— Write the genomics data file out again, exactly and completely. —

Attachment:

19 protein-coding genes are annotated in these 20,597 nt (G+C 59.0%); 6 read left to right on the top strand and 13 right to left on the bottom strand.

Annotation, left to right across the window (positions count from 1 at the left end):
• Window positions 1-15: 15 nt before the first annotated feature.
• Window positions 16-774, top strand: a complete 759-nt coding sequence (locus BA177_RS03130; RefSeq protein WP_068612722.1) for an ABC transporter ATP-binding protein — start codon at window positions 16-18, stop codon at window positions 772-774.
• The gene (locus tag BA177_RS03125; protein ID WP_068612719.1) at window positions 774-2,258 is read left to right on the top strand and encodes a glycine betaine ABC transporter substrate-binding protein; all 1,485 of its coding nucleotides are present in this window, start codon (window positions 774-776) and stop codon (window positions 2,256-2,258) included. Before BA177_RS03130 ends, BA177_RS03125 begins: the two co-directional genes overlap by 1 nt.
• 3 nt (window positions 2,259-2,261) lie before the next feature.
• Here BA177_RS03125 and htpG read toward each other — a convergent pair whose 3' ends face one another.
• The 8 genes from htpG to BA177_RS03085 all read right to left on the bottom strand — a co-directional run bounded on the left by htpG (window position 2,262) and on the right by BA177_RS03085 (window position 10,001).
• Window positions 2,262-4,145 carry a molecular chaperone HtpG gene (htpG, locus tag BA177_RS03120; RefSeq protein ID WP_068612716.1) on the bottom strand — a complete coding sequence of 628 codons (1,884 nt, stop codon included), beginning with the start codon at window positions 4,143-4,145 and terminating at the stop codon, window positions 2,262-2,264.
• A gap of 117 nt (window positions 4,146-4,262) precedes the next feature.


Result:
19 protein-coding genes are annotated in these 20,597 nt (G+C 59.0%); 6 read left to right on the top strand and 13 right to left on the bottom strand.

Annotation, left to right across the window (positions count from 1 at the left end):
• Window positions 1-15: 15 nt before the first annotated feature.
• Window positions 16-774, top strand: a complete 759-nt coding sequence (locus BA177_RS03130; RefSeq protein WP_068612722.1) for an ABC transporter ATP-binding protein — start codon at window positions 16-18, stop codon at window positions 772-774.
• The gene (locus tag BA177_RS03125; protein ID WP_068612719.1) at window positions 774-2,258 is read left to right on the top strand and encodes a glycine betaine ABC transporter substrate-binding protein; all 1,485 of its coding nucleotides are present in this window, start codon (window positions 774-776) and stop codon (window positions 2,256-2,258) included. Before BA177_RS03130 ends, BA177_RS03125 begins: the two co-directional genes overlap by 1 nt.
• 3 nt (window positions 2,259-2,261) lie before the next feature.
• Here BA177_RS03125 and htpG read toward each other — a convergent pair whose 3' ends face one another.
• The 8 genes from htpG to BA177_RS03085 all read right to left on the bottom strand — a co-directional run bounded on the left by htpG (window position 2,262) and on the right by BA177_RS03085 (window position 10,001).
• Window positions 2,262-4,145 carry a molecular chaperone HtpG gene (htpG, locus tag BA177_RS03120; RefSeq protein ID WP_068612716.1) on the bottom strand — a complete coding sequence of 628 codons (1,884 nt, stop codon included), beginning with the start codon at window positions 4,143-4,145 and terminating at the stop codon, window positions 2,262-2,264.
• A gap of 117 nt (window positions 4,146-4,262) precedes the next feature.